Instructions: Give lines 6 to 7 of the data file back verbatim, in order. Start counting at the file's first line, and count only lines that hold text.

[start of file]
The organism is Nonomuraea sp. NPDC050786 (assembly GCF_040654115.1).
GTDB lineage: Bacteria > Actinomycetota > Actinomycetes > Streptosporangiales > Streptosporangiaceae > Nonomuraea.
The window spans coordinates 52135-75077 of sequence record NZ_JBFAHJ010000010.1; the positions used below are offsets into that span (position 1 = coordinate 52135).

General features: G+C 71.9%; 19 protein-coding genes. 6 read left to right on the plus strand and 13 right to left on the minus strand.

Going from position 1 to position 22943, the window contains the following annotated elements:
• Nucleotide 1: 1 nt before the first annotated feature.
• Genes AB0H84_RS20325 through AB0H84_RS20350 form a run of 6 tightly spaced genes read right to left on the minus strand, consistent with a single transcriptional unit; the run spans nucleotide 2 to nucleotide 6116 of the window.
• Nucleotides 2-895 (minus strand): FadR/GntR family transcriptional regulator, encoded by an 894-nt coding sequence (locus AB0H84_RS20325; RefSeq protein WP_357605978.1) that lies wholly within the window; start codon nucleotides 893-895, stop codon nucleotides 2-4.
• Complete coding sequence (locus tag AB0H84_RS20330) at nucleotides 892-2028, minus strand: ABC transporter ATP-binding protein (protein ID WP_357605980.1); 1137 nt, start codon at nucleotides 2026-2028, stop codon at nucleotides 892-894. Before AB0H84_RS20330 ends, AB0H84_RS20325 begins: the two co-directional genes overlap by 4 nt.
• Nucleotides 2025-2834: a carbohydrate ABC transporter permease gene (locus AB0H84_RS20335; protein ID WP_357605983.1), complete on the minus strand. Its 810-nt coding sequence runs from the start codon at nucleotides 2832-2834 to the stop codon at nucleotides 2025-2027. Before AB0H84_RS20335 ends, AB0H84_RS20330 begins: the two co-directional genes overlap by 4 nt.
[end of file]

• Nucleotide 1: 1 nt before the first annotated feature.
• Genes AB0H84_RS20325 through AB0H84_RS20350 form a run of 6 tightly spaced genes read right to left on the minus strand, consistent with a single transcriptional unit; the run spans nucleotide 2 to nucleotide 6116 of the window.